16. A capping machine comprising a capping head support, a capping head for receptacles movable in said support, said capping head being provided with a capping chamber, a presser tool carried in said chamber and movable with respect thereto, a throat member within said chamber surrounding said presser tool, said presser tool being operative adjacent but within the edge of a substantially at closure member and said throat being engageable with the portion of said closure between the presser tool and the edge of the closure, and means operated upon movement of said capping head into said support to move said throat member past said presser tool and about the mouth of the receptacle.

17. A capping machine for applying substantially hat-shaped cap blanks to receptacles comprising a capping head support, a capping head vertically movable in said support, said capping head being provided with a downwardly opening capping chamber, a presser tool carried in said chamber and movable `with respect thereto, a throat member within said chamber surrounding said presser tool, said presser tool being operative upon the crown portionvof a hat-shaped blank, and means carried by said capping nead and adapted to engage said support upon upward movement of said capping head with respect to said support to move said throat member downwardly with respect to said presser tool to engage the brim portion of a hat-shaped blank.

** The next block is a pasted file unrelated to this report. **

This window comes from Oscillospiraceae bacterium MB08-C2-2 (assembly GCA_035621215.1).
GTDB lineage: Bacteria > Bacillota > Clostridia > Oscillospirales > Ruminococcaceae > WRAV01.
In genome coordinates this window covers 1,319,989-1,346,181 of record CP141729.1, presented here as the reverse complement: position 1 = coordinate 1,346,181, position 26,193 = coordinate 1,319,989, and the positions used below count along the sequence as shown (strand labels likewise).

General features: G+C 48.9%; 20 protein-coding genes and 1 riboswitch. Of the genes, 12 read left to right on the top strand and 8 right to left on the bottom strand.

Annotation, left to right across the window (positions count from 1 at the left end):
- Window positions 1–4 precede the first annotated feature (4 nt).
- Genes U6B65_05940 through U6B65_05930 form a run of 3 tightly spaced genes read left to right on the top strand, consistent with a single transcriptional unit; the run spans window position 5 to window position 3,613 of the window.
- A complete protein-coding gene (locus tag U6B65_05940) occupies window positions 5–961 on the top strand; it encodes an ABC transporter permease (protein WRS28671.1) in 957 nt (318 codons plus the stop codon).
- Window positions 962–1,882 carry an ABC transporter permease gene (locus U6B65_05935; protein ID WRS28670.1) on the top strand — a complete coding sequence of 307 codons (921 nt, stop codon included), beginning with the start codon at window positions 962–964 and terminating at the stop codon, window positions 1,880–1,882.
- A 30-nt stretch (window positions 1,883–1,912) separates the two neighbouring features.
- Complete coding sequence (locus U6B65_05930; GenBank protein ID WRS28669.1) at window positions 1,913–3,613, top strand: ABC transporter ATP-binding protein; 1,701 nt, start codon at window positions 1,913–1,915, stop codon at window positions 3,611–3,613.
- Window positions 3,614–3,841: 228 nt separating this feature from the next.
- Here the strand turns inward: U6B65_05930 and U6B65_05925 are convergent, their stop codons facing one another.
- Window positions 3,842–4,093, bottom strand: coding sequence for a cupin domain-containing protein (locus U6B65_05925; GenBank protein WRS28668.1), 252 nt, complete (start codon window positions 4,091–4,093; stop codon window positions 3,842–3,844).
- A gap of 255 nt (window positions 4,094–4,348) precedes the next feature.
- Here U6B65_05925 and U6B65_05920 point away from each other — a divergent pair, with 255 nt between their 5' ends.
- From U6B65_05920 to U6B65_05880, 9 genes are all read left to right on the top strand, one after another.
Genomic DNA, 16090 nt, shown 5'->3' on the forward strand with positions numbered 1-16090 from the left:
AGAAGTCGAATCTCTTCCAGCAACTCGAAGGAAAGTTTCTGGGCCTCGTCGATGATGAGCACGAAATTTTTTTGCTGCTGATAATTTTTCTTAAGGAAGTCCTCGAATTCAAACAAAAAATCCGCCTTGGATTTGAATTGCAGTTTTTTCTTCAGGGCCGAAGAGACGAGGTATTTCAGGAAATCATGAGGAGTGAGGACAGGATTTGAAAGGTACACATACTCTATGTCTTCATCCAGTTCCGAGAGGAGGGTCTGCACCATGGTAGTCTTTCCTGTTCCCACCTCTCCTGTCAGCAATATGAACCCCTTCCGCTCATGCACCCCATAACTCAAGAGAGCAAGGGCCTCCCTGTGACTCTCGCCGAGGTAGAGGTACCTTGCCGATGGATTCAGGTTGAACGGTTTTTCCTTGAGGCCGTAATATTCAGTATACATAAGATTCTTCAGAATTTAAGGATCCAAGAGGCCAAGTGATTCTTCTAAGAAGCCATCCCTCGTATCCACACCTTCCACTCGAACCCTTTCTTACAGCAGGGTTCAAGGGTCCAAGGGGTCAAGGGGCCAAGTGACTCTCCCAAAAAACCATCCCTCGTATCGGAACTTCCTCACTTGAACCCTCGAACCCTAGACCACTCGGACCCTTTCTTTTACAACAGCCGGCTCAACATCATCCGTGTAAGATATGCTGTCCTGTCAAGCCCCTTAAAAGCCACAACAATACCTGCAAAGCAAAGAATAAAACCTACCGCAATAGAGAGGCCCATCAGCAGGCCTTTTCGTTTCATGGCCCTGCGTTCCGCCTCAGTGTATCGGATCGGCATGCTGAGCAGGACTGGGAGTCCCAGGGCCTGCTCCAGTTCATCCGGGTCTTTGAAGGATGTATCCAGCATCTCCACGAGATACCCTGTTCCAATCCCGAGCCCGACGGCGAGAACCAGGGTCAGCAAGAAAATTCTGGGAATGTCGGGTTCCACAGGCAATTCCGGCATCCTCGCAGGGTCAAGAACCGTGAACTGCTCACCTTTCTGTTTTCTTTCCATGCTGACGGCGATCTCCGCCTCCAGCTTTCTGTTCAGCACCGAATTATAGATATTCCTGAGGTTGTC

18. In combination, a supporting member, a capping head for applying hat-shaped cap blanks to receptacles, said capping head being movable in said supporting member and including an outwardly opening capping chamber, a throat member within said chamber, and means carried by said capping head and adapted to engage said supporting member upon inward movement of said capping head with respect to said member to move said throat member outwardly toward the brim portion of a hat-shaped blank.